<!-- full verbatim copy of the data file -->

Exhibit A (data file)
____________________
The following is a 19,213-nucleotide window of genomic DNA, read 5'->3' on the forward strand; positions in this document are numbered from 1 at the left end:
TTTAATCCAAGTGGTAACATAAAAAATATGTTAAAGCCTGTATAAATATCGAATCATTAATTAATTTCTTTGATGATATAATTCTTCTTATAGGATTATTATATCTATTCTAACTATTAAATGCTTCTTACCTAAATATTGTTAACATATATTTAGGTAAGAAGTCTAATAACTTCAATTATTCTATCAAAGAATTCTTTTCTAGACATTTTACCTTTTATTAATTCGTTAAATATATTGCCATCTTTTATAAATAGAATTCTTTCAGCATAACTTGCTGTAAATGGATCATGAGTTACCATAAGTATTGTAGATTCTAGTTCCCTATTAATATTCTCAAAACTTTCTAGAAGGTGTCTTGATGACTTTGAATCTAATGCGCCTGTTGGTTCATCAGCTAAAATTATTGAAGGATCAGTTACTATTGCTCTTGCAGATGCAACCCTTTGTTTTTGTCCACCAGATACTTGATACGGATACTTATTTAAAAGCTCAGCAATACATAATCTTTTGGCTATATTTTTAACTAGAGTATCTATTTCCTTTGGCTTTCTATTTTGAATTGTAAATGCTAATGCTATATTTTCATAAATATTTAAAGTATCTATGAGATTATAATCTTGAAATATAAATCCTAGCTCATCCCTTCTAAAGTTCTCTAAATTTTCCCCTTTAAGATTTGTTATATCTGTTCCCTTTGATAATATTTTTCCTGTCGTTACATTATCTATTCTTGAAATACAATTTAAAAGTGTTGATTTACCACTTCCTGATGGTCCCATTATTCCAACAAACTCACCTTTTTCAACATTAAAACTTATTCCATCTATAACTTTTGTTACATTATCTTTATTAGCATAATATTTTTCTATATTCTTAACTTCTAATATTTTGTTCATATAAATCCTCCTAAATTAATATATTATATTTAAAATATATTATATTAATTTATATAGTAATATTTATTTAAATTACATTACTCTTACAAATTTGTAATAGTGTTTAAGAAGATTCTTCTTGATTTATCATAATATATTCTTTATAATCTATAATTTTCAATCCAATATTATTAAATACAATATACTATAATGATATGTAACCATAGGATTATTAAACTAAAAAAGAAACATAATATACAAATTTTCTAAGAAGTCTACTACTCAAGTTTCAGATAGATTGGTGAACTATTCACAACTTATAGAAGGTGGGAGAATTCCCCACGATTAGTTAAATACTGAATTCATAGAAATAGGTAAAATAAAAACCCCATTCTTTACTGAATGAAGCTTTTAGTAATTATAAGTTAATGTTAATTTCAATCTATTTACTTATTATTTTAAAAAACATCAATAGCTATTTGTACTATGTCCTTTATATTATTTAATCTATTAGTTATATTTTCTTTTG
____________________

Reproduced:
The following is a 19,213-nucleotide window of genomic DNA, read 5'->3' on the forward strand; positions in this document are numbered from 1 at the left end:
TTTAATCCAAGTGGTAACATAAAAAATATGTTAAAGCCTGTATAAATATCGAATCATTAATTAATTTCTTTGATGATATAATTCTTCTTATAGGATTATTATATCTATTCTAACTATTAAATGCTTCTTACCTAAATATTGTTAACATATATTTAGGTAAGAAGTCTAATAACTTCAATTATTCTATCAAAGAATTCTTTTCTAGACATTTTACCTTTTATTAATTCGTTAAATATATTGCCATCTTTTATAAATAGAATTCTTTCAGCATAACTTGCTGTAAATGGATCATGAGTTACCATAAGTATTGTAGATTCTAGTTCCCTATTAATATTCTCAAAACTTTCTAGAAGGTGTCTTGATGACTTTGAATCTAATGCGCCTGTTGGTTCATCAGCTAAAATTATTGAAGGATCAGTTACTATTGCTCTTGCAGATGCAACCCTTTGTTTTTGTCCACCAGATACTTGATACGGATACTTATTTAAAAGCTCAGCAATACATAATCTTTTGGCTATATTTTTAACTAGAGTATCTATTTCCTTTGGCTTTCTATTTTGAATTGTAAATGCTAATGCTATATTTTCATAAATATTTAAAGTATCTATGAGATTATAATCTTGAAATATAAATCCTAGCTCATCCCTTCTAAAGTTCTCTAAATTTTCCCCTTTAAGATTTGTTATATCTGTTCCCTTTGATAATATTTTTCCTGTCGTTACATTATCTATTCTTGAAATACAATTTAAAAGTGTTGATTTACCACTTCCTGATGGTCCCATTATTCCAACAAACTCACCTTTTTCAACATTAAAACTTATTCCATCTATAACTTTTGTTACATTATCTTTATTAGCATAATATTTTTCTATATTCTTAACTTCTAATATTTTGTTCATATAAATCCTCCTAAATTAATATATTATATTTAAAATATATTATATTAATTTATATAGTAATATTTATTTAAATTACATTACTCTTACAAATTTGTAATAGTGTTTAAGAAGATTCTTCTTGATTTATCATAATATATTCTTTATAATCTATAATTTTCAATCCAATATTATTAAATACAATATACTATAATGATATGTAACCATAGGATTATTAAACTAAAAAAGAAACATAATATACAAATTTTCTAAGAAGTCTACTACTCAAGTTTCAGATAGATTGGTGAACTATTCACAACTTATAGAAGGTGGGAGAATTCCCCACGATTAGTTAAATACTGAATTCATAGAAATAGGTAAAATAAAAACCCCATTCTTTACTGAATGAAGCTTTTAGTAATTATAAGTTAATGTTAATTTCAATCTATTTACTTATTATTTTAAAAAACATCAATAGCTATTTGTACTATGTCCTTTATATTATTTAATCTATTAGTTATATTTTCTTTTG